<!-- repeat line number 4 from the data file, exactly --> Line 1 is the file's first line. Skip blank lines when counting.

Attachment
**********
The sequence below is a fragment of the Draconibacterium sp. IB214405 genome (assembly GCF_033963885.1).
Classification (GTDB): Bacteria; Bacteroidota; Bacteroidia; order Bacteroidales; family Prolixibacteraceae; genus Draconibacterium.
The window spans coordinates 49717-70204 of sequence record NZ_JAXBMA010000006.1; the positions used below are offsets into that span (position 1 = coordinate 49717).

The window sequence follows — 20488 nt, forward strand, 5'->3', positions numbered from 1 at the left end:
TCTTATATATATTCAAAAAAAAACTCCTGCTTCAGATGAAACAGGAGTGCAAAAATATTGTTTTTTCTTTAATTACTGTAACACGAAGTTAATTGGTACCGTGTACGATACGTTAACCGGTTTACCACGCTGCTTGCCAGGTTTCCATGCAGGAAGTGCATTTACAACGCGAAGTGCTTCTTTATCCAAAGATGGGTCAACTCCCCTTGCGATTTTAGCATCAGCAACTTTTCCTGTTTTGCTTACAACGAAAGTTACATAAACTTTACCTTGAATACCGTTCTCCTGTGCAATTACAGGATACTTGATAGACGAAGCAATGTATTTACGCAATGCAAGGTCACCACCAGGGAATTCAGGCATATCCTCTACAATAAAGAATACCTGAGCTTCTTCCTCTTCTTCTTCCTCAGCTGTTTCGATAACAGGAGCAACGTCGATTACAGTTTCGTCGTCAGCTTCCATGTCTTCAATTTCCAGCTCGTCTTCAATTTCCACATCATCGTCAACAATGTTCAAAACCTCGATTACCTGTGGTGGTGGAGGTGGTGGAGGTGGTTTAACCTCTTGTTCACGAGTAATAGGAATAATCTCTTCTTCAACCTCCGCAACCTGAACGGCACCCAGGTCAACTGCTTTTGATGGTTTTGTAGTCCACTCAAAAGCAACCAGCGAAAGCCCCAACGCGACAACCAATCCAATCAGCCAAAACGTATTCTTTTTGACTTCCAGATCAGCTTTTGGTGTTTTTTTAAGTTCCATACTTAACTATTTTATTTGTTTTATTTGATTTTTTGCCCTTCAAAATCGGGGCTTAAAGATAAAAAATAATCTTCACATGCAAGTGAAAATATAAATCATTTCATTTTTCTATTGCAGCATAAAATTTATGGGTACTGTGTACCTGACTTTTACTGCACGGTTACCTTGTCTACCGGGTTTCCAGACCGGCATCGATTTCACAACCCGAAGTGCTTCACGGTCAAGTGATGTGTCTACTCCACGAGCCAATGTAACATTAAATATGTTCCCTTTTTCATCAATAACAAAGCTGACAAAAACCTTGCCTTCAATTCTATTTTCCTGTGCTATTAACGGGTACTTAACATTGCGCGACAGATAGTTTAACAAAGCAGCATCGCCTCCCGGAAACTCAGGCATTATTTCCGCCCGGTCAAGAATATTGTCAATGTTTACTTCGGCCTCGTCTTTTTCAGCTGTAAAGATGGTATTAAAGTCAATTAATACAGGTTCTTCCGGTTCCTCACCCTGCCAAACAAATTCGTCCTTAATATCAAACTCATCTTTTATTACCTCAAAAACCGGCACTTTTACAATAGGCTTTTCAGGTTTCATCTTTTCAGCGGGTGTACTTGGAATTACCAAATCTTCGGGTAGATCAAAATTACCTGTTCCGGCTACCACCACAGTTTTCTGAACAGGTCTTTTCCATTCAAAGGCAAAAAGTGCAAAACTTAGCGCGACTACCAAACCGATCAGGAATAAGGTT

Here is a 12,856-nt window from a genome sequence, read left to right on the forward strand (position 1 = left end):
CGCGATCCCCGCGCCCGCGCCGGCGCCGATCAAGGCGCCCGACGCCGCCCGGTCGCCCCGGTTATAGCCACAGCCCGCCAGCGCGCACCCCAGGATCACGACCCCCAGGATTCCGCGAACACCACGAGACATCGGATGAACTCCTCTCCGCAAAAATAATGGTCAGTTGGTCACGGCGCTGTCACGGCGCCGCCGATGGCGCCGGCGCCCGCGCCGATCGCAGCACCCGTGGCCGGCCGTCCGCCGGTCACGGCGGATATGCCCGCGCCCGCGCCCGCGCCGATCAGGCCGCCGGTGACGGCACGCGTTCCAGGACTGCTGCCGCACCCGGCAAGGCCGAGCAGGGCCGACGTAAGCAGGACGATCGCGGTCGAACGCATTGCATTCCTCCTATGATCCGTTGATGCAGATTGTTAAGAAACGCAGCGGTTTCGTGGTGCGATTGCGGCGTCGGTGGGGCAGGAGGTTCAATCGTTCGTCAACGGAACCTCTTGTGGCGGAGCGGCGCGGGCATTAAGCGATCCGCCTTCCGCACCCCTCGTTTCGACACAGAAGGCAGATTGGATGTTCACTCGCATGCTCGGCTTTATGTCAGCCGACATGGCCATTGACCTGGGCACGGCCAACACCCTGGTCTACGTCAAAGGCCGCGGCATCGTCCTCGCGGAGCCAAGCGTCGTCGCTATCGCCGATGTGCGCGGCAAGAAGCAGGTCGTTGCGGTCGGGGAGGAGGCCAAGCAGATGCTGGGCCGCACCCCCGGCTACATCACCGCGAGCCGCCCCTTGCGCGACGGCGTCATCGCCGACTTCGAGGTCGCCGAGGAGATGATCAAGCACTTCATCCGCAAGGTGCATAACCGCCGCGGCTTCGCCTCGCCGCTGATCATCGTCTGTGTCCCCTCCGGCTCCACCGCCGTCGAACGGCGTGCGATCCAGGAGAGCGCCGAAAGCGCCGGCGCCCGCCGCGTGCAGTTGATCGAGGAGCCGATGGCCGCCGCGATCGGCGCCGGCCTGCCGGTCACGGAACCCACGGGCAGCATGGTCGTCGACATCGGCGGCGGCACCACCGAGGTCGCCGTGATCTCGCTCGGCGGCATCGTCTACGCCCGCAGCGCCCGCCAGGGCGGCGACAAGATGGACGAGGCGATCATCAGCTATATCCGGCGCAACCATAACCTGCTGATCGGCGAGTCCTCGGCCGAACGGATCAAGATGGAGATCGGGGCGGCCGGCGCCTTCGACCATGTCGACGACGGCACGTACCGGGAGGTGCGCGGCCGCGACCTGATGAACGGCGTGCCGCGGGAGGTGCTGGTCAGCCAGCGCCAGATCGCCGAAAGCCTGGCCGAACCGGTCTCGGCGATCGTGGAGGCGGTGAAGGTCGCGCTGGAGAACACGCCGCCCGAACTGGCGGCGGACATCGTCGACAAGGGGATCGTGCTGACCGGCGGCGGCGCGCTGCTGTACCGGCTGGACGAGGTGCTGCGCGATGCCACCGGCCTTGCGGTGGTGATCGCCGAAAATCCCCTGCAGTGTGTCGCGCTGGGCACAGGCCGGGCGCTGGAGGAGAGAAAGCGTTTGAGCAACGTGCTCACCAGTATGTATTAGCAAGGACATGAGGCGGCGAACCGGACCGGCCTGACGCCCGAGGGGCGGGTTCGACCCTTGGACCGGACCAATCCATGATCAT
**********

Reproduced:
The window sequence follows — 20488 nt, forward strand, 5'->3', positions numbered from 1 at the left end: